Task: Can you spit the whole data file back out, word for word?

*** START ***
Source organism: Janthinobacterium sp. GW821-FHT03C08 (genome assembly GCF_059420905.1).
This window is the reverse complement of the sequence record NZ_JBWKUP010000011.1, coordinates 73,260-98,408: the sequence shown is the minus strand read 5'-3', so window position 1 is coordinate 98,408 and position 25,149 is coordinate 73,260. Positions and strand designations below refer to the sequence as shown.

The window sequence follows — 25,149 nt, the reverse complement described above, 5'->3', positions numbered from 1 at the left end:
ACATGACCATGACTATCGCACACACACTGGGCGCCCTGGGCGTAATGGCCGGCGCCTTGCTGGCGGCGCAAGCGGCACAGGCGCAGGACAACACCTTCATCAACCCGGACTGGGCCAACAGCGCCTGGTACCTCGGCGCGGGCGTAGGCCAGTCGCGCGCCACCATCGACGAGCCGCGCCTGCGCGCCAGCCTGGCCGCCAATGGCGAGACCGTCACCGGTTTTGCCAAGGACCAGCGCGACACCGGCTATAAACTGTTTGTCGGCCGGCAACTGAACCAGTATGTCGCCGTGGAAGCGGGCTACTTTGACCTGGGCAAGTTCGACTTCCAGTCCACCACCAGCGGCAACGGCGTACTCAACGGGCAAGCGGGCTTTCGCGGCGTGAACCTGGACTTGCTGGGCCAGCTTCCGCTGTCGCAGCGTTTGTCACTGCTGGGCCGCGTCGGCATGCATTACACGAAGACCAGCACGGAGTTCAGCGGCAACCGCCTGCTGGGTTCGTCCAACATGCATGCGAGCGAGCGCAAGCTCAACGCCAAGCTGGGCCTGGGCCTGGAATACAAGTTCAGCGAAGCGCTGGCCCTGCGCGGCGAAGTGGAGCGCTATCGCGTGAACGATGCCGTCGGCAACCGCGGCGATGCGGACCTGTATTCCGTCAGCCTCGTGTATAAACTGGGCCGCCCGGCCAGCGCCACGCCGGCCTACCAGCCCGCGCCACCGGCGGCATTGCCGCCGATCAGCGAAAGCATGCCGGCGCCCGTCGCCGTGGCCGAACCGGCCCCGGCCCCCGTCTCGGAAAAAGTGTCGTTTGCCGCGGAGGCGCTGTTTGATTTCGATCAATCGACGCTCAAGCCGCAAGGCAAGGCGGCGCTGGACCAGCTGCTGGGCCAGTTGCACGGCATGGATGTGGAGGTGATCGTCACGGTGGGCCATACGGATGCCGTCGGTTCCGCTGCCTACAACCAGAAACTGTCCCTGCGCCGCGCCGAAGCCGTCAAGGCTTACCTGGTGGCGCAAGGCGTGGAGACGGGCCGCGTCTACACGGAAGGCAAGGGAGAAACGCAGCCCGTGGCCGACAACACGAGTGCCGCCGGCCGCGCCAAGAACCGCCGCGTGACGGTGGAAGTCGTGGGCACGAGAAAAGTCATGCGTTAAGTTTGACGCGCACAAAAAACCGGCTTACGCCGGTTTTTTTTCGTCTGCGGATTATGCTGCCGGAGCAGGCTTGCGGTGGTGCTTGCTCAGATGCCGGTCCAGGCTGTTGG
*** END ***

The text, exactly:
Source organism: Janthinobacterium sp. GW821-FHT03C08 (genome assembly GCF_059420905.1).
This window is the reverse complement of the sequence record NZ_JBWKUP010000011.1, coordinates 73,260-98,408: the sequence shown is the minus strand read 5'-3', so window position 1 is coordinate 98,408 and position 25,149 is coordinate 73,260. Positions and strand designations below refer to the sequence as shown.

The window sequence follows — 25,149 nt, the reverse complement described above, 5'->3', positions numbered from 1 at the left end:
ACATGACCATGACTATCGCACACACACTGGGCGCCCTGGGCGTAATGGCCGGCGCCTTGCTGGCGGCGCAAGCGGCACAGGCGCAGGACAACACCTTCATCAACCCGGACTGGGCCAACAGCGCCTGGTACCTCGGCGCGGGCGTAGGCCAGTCGCGCGCCACCATCGACGAGCCGCGCCTGCGCGCCAGCCTGGCCGCCAATGGCGAGACCGTCACCGGTTTTGCCAAGGACCAGCGCGACACCGGCTATAAACTGTTTGTCGGCCGGCAACTGAACCAGTATGTCGCCGTGGAAGCGGGCTACTTTGACCTGGGCAAGTTCGACTTCCAGTCCACCACCAGCGGCAACGGCGTACTCAACGGGCAAGCGGGCTTTCGCGGCGTGAACCTGGACTTGCTGGGCCAGCTTCCGCTGTCGCAGCGTTTGTCACTGCTGGGCCGCGTCGGCATGCATTACACGAAGACCAGCACGGAGTTCAGCGGCAACCGCCTGCTGGGTTCGTCCAACATGCATGCGAGCGAGCGCAAGCTCAACGCCAAGCTGGGCCTGGGCCTGGAATACAAGTTCAGCGAAGCGCTGGCCCTGCGCGGCGAAGTGGAGCGCTATCGCGTGAACGATGCCGTCGGCAACCGCGGCGATGCGGACCTGTATTCCGTCAGCCTCGTGTATAAACTGGGCCGCCCGGCCAGCGCCACGCCGGCCTACCAGCCCGCGCCACCGGCGGCATTGCCGCCGATCAGCGAAAGCATGCCGGCGCCCGTCGCCGTGGCCGAACCGGCCCCGGCCCCCGTCTCGGAAAAAGTGTCGTTTGCCGCGGAGGCGCTGTTTGATTTCGATCAATCGACGCTCAAGCCGCAAGGCAAGGCGGCGCTGGACCAGCTGCTGGGCCAGTTGCACGGCATGGATGTGGAGGTGATCGTCACGGTGGGCCATACGGATGCCGTCGGTTCCGCTGCCTACAACCAGAAACTGTCCCTGCGCCGCGCCGAAGCCGTCAAGGCTTACCTGGTGGCGCAAGGCGTGGAGACGGGCCGCGTCTACACGGAAGGCAAGGGAGAAACGCAGCCCGTGGCCGACAACACGAGTGCCGCCGGCCGCGCCAAGAACCGCCGCGTGACGGTGGAAGTCGTGGGCACGAGAAAAGTCATGCGTTAAGTTTGACGCGCACAAAAAACCGGCTTACGCCGGTTTTTTTTCGTCTGCGGATTATGCTGCCGGAGCAGGCTTGCGGTGGTGCTTGCTCAGATGCCGGTCCAGGCTGTTGG